There are plenty of cooking shows out there – and many are built more for entertainment and gawking at the skills of professional chefs and showing off cuisines and restaurant fare that are inaccessible to most people. This mirrors the current socioeconomically one-sided dialog over food. Instead, I grew up watching The Frugal Gourmet and Yan Can Cook. I find more value in learning to make and enjoy fantastic foods and making that possible for other people than watching other people eat something that I cannot.

Instead, each episode of Cooking with Frank N. Foode™ will present recipes that are accessible to everyone. The ingredients, tools, and techniques will not be expensive or hard to find. I want people to learn how to make something new, learn about the science involved, and complete the experience by actually making it at home! Each recipe will be analyzed by a Registered Dietitian so people can learn the nutrition facts and portion sizes and incorporate them into their everyday meals.

It is my hope that it will also help encourage people to cook more at home. New foods, new ways to look at classic foods, foods from various cultures, and easy directions is one part. But we’re also going to use social media to encourage home chefs to show off their creations, submit their own ideas, and make it cool and fun to cook!

There are also many different topics and issues that we will explore on the show. Genetically engineered foods will certainly be a big part of it, but there are many other changes in foods that we will explore. And while we explore the science of these changes, there are social and cultural issues that intersect these changes that we will explore as well! How did a genetic change or culinary technique change how we interact with food, and what will new changes mean for the future? Here are some foods and topics that I want to discuss in Cooking with Frank N. Foode™.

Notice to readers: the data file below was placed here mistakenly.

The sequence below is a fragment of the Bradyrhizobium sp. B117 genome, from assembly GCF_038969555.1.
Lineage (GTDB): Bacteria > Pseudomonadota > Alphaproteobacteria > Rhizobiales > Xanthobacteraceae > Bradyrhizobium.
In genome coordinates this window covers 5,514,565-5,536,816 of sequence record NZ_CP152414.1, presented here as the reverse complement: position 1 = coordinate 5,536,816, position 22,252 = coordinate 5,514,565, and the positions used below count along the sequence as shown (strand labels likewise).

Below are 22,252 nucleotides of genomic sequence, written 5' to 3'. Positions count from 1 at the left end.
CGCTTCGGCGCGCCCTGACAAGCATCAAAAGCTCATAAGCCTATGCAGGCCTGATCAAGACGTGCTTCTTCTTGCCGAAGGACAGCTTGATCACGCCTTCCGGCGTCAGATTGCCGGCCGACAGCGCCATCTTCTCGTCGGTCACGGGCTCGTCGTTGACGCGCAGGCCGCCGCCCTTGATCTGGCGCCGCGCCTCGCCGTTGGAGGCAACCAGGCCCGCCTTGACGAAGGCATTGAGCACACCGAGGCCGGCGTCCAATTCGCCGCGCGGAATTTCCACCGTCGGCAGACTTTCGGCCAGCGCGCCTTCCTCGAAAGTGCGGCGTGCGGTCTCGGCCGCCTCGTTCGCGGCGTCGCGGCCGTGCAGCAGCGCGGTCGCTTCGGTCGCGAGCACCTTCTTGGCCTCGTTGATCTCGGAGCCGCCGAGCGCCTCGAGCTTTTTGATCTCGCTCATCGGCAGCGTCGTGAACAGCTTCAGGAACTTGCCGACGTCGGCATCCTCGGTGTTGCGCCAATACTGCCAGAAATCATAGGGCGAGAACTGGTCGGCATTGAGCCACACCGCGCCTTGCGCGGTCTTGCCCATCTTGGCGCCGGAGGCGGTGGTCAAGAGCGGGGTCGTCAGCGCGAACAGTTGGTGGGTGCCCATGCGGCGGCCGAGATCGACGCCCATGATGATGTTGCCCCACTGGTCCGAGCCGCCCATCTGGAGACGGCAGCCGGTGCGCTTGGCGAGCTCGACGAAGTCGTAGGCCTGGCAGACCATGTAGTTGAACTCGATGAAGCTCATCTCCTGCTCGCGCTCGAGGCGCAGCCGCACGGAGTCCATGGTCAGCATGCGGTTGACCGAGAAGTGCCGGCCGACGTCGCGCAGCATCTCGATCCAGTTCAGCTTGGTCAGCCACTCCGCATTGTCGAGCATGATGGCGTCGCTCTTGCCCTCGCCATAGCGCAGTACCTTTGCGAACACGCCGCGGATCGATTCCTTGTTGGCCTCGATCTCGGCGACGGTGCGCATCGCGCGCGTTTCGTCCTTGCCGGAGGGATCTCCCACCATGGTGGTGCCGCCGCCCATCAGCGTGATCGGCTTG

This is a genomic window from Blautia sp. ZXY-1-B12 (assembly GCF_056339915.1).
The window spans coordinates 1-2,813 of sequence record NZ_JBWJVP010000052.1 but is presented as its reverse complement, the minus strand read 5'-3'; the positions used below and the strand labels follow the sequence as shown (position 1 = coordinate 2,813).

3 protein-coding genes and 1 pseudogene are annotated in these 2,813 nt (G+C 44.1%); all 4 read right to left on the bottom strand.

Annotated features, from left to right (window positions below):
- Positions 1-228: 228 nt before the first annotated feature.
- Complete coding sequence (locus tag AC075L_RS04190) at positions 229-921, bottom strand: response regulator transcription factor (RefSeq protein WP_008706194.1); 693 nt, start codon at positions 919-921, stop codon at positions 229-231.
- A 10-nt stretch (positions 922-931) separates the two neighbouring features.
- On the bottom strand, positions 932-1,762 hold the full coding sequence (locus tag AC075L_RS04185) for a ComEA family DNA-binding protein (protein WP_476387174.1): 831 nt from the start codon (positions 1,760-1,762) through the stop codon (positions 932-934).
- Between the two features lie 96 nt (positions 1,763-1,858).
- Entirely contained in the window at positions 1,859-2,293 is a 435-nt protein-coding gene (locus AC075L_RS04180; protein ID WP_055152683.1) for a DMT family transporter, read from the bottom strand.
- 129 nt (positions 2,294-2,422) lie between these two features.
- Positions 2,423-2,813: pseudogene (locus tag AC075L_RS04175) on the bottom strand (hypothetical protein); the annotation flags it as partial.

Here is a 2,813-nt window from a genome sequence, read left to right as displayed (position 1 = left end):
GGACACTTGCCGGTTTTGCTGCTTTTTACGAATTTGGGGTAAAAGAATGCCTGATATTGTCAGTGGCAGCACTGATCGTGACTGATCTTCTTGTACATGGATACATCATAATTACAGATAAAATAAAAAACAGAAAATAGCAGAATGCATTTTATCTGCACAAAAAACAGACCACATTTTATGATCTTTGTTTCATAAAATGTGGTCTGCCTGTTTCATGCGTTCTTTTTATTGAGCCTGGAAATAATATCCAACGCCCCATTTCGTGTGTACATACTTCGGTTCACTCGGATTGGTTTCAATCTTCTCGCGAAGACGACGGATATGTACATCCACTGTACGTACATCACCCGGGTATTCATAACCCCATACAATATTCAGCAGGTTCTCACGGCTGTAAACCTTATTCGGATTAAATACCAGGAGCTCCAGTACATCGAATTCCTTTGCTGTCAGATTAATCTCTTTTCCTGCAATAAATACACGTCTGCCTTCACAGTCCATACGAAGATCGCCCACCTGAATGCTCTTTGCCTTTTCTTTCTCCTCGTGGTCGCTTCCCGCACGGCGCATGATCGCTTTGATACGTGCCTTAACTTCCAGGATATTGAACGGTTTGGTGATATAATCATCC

• Hawaiian Papayas and genes moving between species
  • Bringing back the American Chestnut with breeding and genetic engineering
  • Transforming Jalapeños into Chipotles through smoking
  • Combining genomes with bread wheat, durum, and triticale
  • Non-browning fruits and vegetables and how it might change the foods we eat
  • Corn smut fungus as a friend, foe, and taco
  • A dish made from genetically engineered fish
  • Genetic engineering meets organic food

Each episode will also have a story for Frank N. Foode™, and development for the character. He will explore the recipes in his own way, and go off on (mis)adventures with people and other characters as he learns about each food and issue with the audience. He’ll provide some comic relief, and help people relate to success and failure in the kitchen. See Frank run from protestors, battle diseases, and meet new friends!

Frank-pianoFinally, each Cooking with Frank N. Foode™ episode will be infused with art. Food is itself a great art medium, and I will explore food-as-art in these shows. Sometimes the recipe itself will represent the science or issues themselves. Other times the way the food is presented will express ideas that mere words could not. For example, in my science festival presentation last year I explored the debate over organics and GMOs with mere cornbread, and while I won’t yet say how this was accomplished – I can say that the audience opened their minds – and their mouths for a quick ‘wow.’ Our artist Celestia has made us some great cartoon pictures for the introduction, and of course a big part of the art will come through the music.

The Music of Cooking with Frank N. Foode™